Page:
For pudding I plumped for the dark chocolate torte which came with a cappucino ice cream and a Baileys sauce. Realistically it would probably be amiss of me to make any comment because if you’ve got that list of ingredients it’s pretty certain it’s going to be a winner.
Showing her innate sweet tooth Mrs W ignored the raspberry crème brulee and raspberry sorbet and plumped for a rocky road cheesecake with toffee sauce. Mrs W is a woman who takes puddings seriously so when she said ‘I could eat that again – now’ I knew that her choice had been correct.
It’s all very well going out for a decent meal, really enjoying it , but then finding that you’ve actually eaten too much, getting home to lie on your bed clutching your belly and vowing to be a bit more mature next time around.
I think Fennels gets it just about spot on in this regard. We both had a nice contented feeling without an impending sense of nausea.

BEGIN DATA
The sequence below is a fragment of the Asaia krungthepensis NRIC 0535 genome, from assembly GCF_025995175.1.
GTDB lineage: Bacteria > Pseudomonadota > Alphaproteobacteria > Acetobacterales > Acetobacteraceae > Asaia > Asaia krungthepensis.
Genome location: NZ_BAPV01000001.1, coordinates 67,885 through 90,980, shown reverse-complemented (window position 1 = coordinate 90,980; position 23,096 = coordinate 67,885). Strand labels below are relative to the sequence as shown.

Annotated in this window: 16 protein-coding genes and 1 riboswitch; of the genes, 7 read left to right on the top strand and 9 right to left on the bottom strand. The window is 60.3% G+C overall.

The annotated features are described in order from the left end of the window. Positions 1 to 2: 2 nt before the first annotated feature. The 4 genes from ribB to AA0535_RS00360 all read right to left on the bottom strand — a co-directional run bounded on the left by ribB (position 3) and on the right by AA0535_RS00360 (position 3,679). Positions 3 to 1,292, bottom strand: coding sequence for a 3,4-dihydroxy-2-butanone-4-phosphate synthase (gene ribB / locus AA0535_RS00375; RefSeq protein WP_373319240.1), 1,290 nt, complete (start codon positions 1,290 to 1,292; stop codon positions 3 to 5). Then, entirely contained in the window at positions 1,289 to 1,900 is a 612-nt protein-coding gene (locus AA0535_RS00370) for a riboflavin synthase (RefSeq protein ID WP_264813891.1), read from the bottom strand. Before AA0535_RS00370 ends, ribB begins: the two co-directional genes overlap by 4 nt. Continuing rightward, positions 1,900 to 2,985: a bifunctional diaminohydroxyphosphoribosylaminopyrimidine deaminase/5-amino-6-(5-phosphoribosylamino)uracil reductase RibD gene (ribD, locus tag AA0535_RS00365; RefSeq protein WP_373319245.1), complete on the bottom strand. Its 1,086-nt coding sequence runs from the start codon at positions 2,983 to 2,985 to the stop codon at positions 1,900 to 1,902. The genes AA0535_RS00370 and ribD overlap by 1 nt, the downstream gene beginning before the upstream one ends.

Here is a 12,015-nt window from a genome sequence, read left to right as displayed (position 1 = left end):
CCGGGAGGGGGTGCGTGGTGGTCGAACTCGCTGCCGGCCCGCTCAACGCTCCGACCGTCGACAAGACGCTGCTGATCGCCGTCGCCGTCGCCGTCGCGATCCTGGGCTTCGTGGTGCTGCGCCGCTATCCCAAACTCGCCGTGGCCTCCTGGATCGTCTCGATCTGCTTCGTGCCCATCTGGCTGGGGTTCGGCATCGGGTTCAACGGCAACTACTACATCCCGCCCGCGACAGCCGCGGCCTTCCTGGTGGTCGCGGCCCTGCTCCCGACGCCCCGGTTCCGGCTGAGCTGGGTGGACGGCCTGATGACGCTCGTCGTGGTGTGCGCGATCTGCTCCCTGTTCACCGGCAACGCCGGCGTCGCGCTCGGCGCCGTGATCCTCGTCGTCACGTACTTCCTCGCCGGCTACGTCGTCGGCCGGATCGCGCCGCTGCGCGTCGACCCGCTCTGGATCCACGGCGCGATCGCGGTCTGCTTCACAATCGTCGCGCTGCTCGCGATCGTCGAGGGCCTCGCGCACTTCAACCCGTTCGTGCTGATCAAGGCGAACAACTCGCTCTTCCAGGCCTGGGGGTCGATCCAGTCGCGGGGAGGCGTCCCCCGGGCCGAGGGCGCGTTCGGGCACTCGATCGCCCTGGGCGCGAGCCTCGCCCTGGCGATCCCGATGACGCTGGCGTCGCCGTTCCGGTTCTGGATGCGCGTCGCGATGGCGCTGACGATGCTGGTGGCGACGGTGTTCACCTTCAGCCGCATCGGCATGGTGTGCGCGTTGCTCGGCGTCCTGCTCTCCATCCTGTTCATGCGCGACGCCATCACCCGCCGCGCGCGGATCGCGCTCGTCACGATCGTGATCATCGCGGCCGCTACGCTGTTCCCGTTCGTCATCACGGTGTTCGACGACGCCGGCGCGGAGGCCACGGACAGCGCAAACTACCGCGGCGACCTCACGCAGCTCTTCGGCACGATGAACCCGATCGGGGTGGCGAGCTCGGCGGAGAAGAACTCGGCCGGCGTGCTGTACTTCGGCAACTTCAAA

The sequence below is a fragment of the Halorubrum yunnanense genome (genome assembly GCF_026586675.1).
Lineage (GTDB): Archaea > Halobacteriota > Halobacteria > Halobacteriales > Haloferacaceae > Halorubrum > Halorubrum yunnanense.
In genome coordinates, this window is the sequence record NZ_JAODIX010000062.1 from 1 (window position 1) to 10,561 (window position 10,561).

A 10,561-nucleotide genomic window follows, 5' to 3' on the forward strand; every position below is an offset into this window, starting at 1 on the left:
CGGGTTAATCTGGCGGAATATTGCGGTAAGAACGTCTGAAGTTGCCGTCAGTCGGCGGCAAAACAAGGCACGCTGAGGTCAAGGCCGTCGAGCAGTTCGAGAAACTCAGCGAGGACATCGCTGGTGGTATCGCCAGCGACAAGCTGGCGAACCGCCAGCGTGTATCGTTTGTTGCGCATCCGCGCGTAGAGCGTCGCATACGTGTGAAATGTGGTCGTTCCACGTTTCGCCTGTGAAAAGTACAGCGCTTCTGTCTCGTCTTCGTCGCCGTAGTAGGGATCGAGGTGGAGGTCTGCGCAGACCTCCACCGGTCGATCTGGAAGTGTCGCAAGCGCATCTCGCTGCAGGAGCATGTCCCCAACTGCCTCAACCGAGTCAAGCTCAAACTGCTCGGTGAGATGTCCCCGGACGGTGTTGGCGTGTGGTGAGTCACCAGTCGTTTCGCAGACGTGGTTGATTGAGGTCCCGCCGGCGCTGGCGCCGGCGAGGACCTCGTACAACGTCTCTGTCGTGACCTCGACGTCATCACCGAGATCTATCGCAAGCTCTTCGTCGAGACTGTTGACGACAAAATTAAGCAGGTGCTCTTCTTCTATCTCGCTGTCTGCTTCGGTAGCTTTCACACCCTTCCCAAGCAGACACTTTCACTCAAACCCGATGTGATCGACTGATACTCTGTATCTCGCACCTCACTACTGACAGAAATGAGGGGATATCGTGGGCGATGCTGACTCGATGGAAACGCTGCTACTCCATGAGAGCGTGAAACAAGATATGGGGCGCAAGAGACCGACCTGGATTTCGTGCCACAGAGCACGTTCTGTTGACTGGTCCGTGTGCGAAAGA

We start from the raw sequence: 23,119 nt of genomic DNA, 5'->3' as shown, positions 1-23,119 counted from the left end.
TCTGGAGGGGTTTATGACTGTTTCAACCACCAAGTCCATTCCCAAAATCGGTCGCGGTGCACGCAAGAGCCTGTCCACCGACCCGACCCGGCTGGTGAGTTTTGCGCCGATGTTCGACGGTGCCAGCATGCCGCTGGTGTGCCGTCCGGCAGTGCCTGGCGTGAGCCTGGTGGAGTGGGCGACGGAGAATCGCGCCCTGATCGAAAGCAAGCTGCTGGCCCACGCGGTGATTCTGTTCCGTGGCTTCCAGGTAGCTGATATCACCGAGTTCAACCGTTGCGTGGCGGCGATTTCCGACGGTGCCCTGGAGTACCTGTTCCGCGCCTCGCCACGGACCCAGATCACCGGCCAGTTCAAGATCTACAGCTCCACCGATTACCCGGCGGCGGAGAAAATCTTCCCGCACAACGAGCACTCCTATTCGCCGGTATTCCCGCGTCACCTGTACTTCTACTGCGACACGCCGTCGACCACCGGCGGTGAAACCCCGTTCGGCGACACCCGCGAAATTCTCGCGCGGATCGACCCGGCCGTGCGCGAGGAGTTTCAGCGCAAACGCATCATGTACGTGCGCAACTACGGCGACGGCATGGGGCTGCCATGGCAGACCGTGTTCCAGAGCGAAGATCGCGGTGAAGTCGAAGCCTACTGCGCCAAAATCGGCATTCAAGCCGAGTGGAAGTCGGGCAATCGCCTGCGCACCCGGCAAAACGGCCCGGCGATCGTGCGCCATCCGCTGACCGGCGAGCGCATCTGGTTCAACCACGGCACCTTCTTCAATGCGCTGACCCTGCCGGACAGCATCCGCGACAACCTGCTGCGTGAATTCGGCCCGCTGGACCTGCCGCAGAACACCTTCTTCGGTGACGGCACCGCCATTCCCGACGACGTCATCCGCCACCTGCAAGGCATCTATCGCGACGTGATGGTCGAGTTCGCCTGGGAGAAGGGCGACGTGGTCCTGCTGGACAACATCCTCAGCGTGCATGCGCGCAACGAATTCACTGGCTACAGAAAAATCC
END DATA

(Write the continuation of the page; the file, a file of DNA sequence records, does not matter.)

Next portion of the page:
So, where does it rate among places to eat? Difficult this. Over the last few weeks I’ve been reading the views of my fellow reviewers. But how can you really compare Glynn Purnell’s place in Birmingham with this more humble abode in sleepy Shropshire.
Well I saw that my colleague Keith Harrison gave The Hundred House at Norton four stars a couple of weeks ago. We have a bit of a soft spot for that particular eaterie having had our wedding reception there and been frequent visitors over the years.
But I reckon that, on a regular basis Fennels is just about its match – albeit on a smaller scale. So four stars it is.
One test of a good restaurant is the ease with which you can book a table. Fennels is undoubtedly small but it’s worth recording that this was our fourth attempt at getting a reservation – the advice must be to plan and book well ahead.
8 Market Place, Shifnal, Shifnal, TF11 9AZ